Murder mystery cast. OK, we can begin to have a bit of fun here. This is where you can think about where your murder mystery game is going to take place and also, rather grimly, who is going to kick the bucket. Now, once again you can use real-life details here. For example, if you're hosting a murder mystery game dinner party or a murder mystery game weekend you can use the name and details of your actual party location for inspiration.
This could be really easy if you're going somewhere grand already, such as a posh hotel or exciting restaurant. Your guests would love it if the game they are playing is set in the Savoy Hotel in London and they look up to see they are actually right there! Well, let's be honest, they'd love it if they were there anyway, whether they were having a murder mystery game night or not. Perhaps 17a Belton Crescent can be transformed into Belton House?
Additionally, think about some local landmarks, or interesting buildings. Or even your favourite pub. You can include these too. Perhaps you live around the corner from Clumber Park. Could that be the location where the victim's body is found? Choosing your victim is the second part of setting the murder mystery scene. You've got to think carefully about who it is that is going to suffer at the hand of your murderer.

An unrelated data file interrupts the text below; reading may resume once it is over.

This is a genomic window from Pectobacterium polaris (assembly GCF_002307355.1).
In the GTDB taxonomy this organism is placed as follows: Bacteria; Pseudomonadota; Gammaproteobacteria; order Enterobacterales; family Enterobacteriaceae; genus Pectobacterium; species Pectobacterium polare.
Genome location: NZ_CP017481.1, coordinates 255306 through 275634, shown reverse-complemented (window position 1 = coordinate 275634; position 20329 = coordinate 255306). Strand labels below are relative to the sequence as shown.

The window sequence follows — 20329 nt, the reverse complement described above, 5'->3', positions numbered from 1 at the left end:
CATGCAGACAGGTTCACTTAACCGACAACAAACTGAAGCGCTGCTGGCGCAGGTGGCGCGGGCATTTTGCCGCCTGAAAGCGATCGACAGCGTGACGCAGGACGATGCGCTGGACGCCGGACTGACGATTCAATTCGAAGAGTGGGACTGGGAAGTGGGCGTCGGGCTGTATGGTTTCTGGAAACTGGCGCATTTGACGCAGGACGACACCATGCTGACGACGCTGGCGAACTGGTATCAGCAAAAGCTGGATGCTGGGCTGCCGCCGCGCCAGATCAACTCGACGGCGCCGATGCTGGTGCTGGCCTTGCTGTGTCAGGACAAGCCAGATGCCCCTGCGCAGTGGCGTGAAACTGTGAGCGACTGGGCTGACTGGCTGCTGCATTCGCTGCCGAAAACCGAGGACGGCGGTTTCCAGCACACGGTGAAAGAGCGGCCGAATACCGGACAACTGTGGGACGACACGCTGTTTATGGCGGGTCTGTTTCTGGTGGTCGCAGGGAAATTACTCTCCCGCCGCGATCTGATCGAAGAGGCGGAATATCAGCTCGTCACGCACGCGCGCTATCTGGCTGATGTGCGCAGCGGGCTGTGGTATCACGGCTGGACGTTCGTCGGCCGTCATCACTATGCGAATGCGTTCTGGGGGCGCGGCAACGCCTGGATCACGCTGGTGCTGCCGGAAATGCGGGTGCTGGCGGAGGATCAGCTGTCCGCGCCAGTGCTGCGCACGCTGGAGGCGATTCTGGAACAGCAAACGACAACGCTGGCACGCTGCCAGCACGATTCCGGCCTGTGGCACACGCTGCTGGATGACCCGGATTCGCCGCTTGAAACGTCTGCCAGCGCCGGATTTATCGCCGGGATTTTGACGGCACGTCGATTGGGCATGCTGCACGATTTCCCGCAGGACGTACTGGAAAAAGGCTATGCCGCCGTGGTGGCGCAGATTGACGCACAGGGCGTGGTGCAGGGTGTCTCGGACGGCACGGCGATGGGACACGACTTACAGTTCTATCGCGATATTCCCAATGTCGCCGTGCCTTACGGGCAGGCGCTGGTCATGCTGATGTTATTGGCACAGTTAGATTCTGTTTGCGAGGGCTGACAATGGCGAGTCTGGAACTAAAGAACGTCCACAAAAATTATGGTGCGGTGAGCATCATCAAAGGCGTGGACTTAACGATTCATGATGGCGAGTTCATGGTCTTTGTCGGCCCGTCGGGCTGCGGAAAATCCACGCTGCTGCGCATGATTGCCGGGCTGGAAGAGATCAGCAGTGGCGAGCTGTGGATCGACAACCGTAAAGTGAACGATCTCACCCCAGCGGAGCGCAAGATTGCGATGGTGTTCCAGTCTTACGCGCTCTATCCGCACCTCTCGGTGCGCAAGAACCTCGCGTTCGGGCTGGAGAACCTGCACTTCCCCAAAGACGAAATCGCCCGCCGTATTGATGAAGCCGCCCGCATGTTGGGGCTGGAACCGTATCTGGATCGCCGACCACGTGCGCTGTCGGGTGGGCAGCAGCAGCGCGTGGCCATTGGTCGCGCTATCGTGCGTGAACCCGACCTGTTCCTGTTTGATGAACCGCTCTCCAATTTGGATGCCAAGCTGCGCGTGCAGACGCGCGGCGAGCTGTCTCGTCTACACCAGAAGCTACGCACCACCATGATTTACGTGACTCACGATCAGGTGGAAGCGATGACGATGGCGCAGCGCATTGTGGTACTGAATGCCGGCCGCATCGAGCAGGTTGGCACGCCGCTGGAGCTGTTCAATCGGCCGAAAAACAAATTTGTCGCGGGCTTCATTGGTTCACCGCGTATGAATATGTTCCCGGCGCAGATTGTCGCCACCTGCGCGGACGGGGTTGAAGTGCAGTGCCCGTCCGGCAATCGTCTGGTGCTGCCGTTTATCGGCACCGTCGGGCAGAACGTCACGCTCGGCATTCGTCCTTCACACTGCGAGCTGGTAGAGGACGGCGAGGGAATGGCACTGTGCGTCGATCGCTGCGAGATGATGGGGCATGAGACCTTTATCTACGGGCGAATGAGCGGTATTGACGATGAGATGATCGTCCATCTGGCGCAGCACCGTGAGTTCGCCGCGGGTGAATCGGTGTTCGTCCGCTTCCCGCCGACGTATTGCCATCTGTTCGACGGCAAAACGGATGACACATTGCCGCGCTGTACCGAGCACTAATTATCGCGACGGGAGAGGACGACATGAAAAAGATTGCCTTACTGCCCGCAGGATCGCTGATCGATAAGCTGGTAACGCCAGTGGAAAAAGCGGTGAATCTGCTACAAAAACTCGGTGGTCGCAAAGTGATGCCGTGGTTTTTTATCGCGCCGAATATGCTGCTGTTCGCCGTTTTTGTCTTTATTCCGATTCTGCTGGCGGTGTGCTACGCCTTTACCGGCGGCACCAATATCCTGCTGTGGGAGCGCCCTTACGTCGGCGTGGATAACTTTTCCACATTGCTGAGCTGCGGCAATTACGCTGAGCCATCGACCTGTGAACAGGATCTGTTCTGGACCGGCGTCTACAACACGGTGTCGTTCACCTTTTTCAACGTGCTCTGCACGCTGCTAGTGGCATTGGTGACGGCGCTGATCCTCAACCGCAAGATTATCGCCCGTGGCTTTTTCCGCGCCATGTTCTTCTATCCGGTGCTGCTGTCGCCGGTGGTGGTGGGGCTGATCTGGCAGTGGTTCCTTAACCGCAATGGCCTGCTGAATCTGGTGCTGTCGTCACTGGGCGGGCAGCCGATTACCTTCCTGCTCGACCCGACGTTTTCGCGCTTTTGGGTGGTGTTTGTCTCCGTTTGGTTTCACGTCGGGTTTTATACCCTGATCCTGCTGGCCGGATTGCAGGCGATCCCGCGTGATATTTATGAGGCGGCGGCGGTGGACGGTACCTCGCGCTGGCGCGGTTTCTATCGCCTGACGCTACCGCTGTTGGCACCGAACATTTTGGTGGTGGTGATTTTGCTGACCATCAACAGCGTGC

Otherwise, they are going to have a very boring night sitting out for most of it while the rest of you have fun quizzing and accusing each other! What I mean by this is, don't just kill off the person who annoys you the most in real life, be that your boss for a group of workmates or that annoying person who irritates you all the time, or even dare I say an estranged spouse or partner! Choosing a victim like this has all the potential of spoiling your evening by being a bit too close to the bone or might hit some raw nerves.
And if your boss finds out your team have met together and imagined their death, well I wouldn't want to be in your next team meeting. There are two words in 'Murder Mystery'. Your game will be super dull if you have a murder story but absolutely no mystery at all. The End.